Tuesday, July 07, 2009
Now past the halfway point of the season, the Mariners are 43-39 after 82 games. This is three games worse than their 2007 pace, but it's one better than 2006, eight better than 2005, 11 better than 2004, and 12 better than last year. The mark is six worse than 2000, nine worse than 2002, 10 worse than 2003, and 18 worse than 2001. I should note that before these 2009 Mariners lost 20 of 29 by not winning consecutive games for an entire month, their high-water mark was six games above .500, and they are now up to four games above even. It's been a long road back for this team.
Seattle hitting went a combined 9-for-32 in the game, walking four times and striking out seven. Doubles were hit by Franklin Gutierrez, Ryan Langerhans, and Chris Woodward, and Russell Branyan chipped in with a home run to account for the Mariners' extra-base hits. Gutierrez had two hits other than the double and was the only Mariner with multiple hits on the night. The team went 3-for-10 with runners in scoring position and stranded six runners in all. Ichiro had his fourth straight 1-for-5 game, a streak that has dropped his batting average from .370 to .360. Only in the world of Ichiro is a one-hit streak nearly as bad as a hitless streak for a mere mortal player. Whatever...the guy's still on pace for a 246-hit season. Ichiro looks like a cinch to get 200 hits for the ninth straight season, but apparently (as I heard on KJR the other day) he has a, eight-year streak of 100 runs scored per season that is in great jeopardy -- he's scored 41 runs through 82 games. The KJR dialogue went on to say that if Ichiro ends up with 100 runs at the end of the season, this team would have won 90 games, which would be awesome. Still, it’s quite pie-in-the-sky on both things happening.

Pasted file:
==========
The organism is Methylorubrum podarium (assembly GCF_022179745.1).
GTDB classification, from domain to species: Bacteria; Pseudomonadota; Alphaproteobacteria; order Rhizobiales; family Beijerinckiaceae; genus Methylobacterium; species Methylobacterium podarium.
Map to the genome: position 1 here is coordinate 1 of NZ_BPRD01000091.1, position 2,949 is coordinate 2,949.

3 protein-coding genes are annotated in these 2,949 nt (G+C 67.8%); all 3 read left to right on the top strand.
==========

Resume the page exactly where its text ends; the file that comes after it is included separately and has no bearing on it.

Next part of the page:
Mariner pitching...well, there was only one pitcher, so look for him in the gameballs.
1) Jarrod Washburn
He definitely threw his best start of the season, his best start of his Mariner tenure, and though I wasn't following his travails every day when he was in Anaheim, this was the first one-hitter he's thrown in his career. He attributes a lot of his success this season to a sinking two-seam fastball and some mechanical adjustments shown to him by pitching coach Rick Adair and bullpen coach John Wetteland. I say whatever he's been doing, keep doing it. Lost in the glow of this one-hitter is the fact that the Mariners actually scored five runs for the guy. Earlier in the season, this could easily have been a one-hitter where Washburn lost 1-0. One look at the game logs and you see that Washburn in his 16 starts has given up zero earned runs three times, one earned run four times, two earned runs four times, four earned runs three times, and six earned runs twice. His record is 5-6, but he could easily be a 10-game or 11-game winner at this point if the team scored runs for him on a semi-consistent basis. At that point, though, you'd have to consider him an All-Star. He is verrrry tradeable at this point. Washburn gave up only the one hit in nine innings of work, striking out three and walking none. He threw 75 strikes out of 110 pitches, got 11 groundouts and 13 flyouts (not as high a flyball ratio as usual), and faced 28 hitters to get 27 outs.
2) Franklin Gutierrez